'Bama Electric

Loving numbers, graphs and statistics, I thought it might be perfect last year when the local electric company sent a survey and began offering personalized recommendations for changes I could make to reduce electric usage. I set a goal and estimated that I could, under ideal conditions (like being out of town often and never cooking), use 10% less. This would surely translate into cost savings, which would ultimately equal more shoes. Know thyself.

Like clockwork, Alabama Power sends my Energy Savings Report at the end of the each month, comparing my actual kilowatt usage to other similarly sized/aged homes and average temperatures. Instead of cutting my power by 10%, I've consistently used 25-30% more than expected. Tips follow, so that I might become aware of my energy shortcomings.

Alright, already. It's hot and I'm sweaty - stop with the constant nagging. I'll leave all the lights on and you'll like it!


Take Manhattan, just give me that Countryside

I live in a quiet, (mostly) safe neighborhood with a half-acre lot, surrounded by a few homes, woods and a creek across the street. Traffic is minimal, but occasionally when driving home, I'll have a pseudo-premonition of one of my cats, bloody and run over in the middle of the street. It's traumatic, to say the least, and morbid, and makes my heart stop, wondering if/when the scenario will ever play out. I could keep them locked in the house at all times, but they're feral by nature, not special breeds that have been pampered and declawed, napping in fleece-lined beds by the window as they wait for my daily return.

One of the many topics Tony and I discussed during my recent visit (while drinking my new favorite beer, Moosehead, until 5 a.m.), was the importance of having a dream. Turns out we have a similar vision: owning a piece of property, with a barn large enough to store cats, chickens, and some tractors. The nay-sayers think it's an unrealistic, too-far-from-the-gas-station, expensive beer plan, which is probably why I've been reluctant to verbalize it.

Robert and I spent the weekend looking for puppies and farms, not necessarily in that order. I mentioned some sort of swap would be perfect: they could move into my house and keep some cats, and I'll take their home, in which they'll leave a few dogs. Robert informed me that my debt to income ratio would be great if we were married - officially, the least romantic proposal ever. (Logic is a perfect balance for my impulsivity).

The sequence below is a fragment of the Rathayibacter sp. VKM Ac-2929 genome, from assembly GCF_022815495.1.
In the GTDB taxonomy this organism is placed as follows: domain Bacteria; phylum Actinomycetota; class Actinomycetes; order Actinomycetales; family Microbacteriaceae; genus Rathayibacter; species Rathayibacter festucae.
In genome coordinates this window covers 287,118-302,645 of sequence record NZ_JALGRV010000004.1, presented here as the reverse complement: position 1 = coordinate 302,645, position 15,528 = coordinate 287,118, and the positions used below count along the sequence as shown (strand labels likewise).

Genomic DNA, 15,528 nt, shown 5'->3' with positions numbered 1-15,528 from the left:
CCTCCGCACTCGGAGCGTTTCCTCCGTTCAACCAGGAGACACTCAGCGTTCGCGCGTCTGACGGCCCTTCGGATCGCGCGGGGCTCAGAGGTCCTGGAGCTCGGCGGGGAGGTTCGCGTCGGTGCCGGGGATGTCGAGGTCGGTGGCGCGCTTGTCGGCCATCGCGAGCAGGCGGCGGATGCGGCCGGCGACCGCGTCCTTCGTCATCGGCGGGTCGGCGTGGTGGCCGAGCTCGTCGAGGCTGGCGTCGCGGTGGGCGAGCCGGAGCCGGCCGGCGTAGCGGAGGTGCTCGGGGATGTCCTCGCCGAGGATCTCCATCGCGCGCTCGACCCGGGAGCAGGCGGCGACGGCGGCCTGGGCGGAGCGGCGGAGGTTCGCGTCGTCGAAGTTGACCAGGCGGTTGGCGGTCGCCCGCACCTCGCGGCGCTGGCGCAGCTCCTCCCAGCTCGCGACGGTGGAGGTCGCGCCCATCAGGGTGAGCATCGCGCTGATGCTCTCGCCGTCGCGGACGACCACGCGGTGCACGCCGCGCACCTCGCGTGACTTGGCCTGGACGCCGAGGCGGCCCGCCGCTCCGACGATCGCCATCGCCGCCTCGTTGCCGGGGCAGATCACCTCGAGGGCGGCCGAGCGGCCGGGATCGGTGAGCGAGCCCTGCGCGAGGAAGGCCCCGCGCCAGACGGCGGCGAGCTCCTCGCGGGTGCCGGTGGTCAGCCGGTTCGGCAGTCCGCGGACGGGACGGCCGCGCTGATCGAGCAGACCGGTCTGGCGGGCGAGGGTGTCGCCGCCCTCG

My favorite of the bunch is in Newton, Alabama: 14 acres with 1 barn, 1 equipment shed, a pole barn and a 2.5 acre stocked pond. I've already started to imagine my drive home after a long day's work, sitting on the wooden swing with a beer, surrounded by rolling hills, trees, and lilies from the cabin. My blood pressure feels pounds lower!


Animal Planet: Ground Zero

I would have set my sights on catching cats, ants, or possum if I had known how difficult it would be to catch a raccoon. The local "Critter Getter" dropped a few cages off last week for the relocation project after my vet confirmed the high risk of rabies from local raccoon populations. Sure, I shared a cabin in Michigan with one that nested in the ceiling, but there's just something more threatening about a 'coon strolling in unexpectedly through the cat door to enjoy a snack. Even vampires need an invitation before entering your home.

I had the easier task of drinking beer and performing hourly cat checks, while Robert put canned mackeral in the strategically placed cages around the house. I felt slightly cruel when I discovered the possum trapped in the middle of the night, hissing and spitting, but felt worse when the drama queen cut his chin, stuck out his tongue, and played dead. Thankfully, we didn't attempt to bury the faker.

This morning, the masked bandit was finally outmanuevered. By the light of dawn, I peeked out the window and watched him lying on his back, fiddling with the cage as though hanging out in an oversized Rubik's Cube. Cute little varmint. The Critter Getter picked up the cage and moved him while I was at work, but I'm hoping his new place has a view and plenty of cat food.



[San Xavier Mission Church in Tucson, Arizona]

I complain about my job (often and enthusiastically), but that's because I'm understaffed (who am I kidding? I don't have a staff). I am, however, allowed to attend conferences and training in fabulous locations, where shopping, casinos and alcohol flow freely. Michigan for the weekend, oh baby!



I took Latin, Spanish and German in High School, which hasn't impacted my life much, other than I'm able to order a beer in most countries (and might be an idiot savant at the Reader Digest vocabulary quiz).

My son Patrick, however, has had some difficulty with his college requirement to take (and pass) four semesters of a foreign language. So far, he's failed German, French and Spanish (twice? This semester's grades haven't been posted yet, but I'm not entirely optimistic).

He's come to the conclusion that he's always thought in German, but never been able to articulate those thoughts (which, some might argue, has been his trouble in English, as well, though he does have a firm grasp of 'redneck').

He's optimistic about the next attempt at German, since he started listening to German music and posting foreign phrases on his Facebook. Today? He ended our conversation with "Ich liebe dich". His accent is sounding gut.


Son of a Beach

[Henderson Beach, near Destin]

I live an hour and a half away from the white, sandy beaches of Destin and Panama City - it's what has made Alabama bearable for 5 years. I know the best places to eat (Harbor Dock), shop (Destin), drink (Red Door), play miniature golf to get the $50 on the last hole, and get tattoos.

I keep saying I should go to the beach one last time...but I'm afraid I may be too late.